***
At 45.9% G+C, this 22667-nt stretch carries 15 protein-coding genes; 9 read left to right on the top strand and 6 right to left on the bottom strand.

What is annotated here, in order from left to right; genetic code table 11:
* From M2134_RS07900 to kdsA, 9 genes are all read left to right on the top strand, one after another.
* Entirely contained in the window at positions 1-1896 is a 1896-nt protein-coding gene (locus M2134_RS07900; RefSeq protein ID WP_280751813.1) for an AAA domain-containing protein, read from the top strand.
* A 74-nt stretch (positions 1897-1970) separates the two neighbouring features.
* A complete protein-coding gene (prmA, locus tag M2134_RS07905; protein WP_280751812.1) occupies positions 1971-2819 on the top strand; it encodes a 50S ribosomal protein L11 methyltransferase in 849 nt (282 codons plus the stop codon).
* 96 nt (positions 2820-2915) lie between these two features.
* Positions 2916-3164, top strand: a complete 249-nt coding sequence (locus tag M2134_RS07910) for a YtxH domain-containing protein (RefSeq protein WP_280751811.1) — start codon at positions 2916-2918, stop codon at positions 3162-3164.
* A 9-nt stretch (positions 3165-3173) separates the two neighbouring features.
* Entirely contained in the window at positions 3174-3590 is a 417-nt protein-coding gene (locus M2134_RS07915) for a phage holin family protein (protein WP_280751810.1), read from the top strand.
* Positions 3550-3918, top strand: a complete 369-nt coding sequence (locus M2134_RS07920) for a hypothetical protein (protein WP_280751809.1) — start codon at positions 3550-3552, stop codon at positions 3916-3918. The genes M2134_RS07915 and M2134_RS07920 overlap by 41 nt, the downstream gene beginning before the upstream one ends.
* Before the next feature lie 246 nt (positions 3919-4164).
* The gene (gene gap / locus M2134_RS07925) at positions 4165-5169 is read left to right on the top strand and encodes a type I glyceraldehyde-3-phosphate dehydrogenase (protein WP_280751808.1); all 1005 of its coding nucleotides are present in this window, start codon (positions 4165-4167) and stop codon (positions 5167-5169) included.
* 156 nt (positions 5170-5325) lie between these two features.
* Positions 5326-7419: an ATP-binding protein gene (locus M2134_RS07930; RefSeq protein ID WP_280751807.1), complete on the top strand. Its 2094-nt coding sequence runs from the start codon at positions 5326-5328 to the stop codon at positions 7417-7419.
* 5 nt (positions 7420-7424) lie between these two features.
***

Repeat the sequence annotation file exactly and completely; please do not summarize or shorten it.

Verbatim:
At 45.9% G+C, this 22667-nt stretch carries 15 protein-coding genes; 9 read left to right on the top strand and 6 right to left on the bottom strand.

What is annotated here, in order from left to right; genetic code table 11:
* From M2134_RS07900 to kdsA, 9 genes are all read left to right on the top strand, one after another.
* Entirely contained in the window at positions 1-1896 is a 1896-nt protein-coding gene (locus M2134_RS07900; RefSeq protein ID WP_280751813.1) for an AAA domain-containing protein, read from the top strand.
* A 74-nt stretch (positions 1897-1970) separates the two neighbouring features.
* A complete protein-coding gene (prmA, locus tag M2134_RS07905; protein WP_280751812.1) occupies positions 1971-2819 on the top strand; it encodes a 50S ribosomal protein L11 methyltransferase in 849 nt (282 codons plus the stop codon).
* 96 nt (positions 2820-2915) lie between these two features.
* Positions 2916-3164, top strand: a complete 249-nt coding sequence (locus tag M2134_RS07910) for a YtxH domain-containing protein (RefSeq protein WP_280751811.1) — start codon at positions 2916-2918, stop codon at positions 3162-3164.
* A 9-nt stretch (positions 3165-3173) separates the two neighbouring features.
* Entirely contained in the window at positions 3174-3590 is a 417-nt protein-coding gene (locus M2134_RS07915) for a phage holin family protein (protein WP_280751810.1), read from the top strand.
* Positions 3550-3918, top strand: a complete 369-nt coding sequence (locus M2134_RS07920) for a hypothetical protein (protein WP_280751809.1) — start codon at positions 3550-3552, stop codon at positions 3916-3918. The genes M2134_RS07915 and M2134_RS07920 overlap by 41 nt, the downstream gene beginning before the upstream one ends.
* Before the next feature lie 246 nt (positions 3919-4164).
* The gene (gene gap / locus M2134_RS07925) at positions 4165-5169 is read left to right on the top strand and encodes a type I glyceraldehyde-3-phosphate dehydrogenase (protein WP_280751808.1); all 1005 of its coding nucleotides are present in this window, start codon (positions 4165-4167) and stop codon (positions 5167-5169) included.
* 156 nt (positions 5170-5325) lie between these two features.
* Positions 5326-7419: an ATP-binding protein gene (locus M2134_RS07930; RefSeq protein ID WP_280751807.1), complete on the top strand. Its 2094-nt coding sequence runs from the start codon at positions 5326-5328 to the stop codon at positions 7417-7419.
* 5 nt (positions 7420-7424) lie between these two features.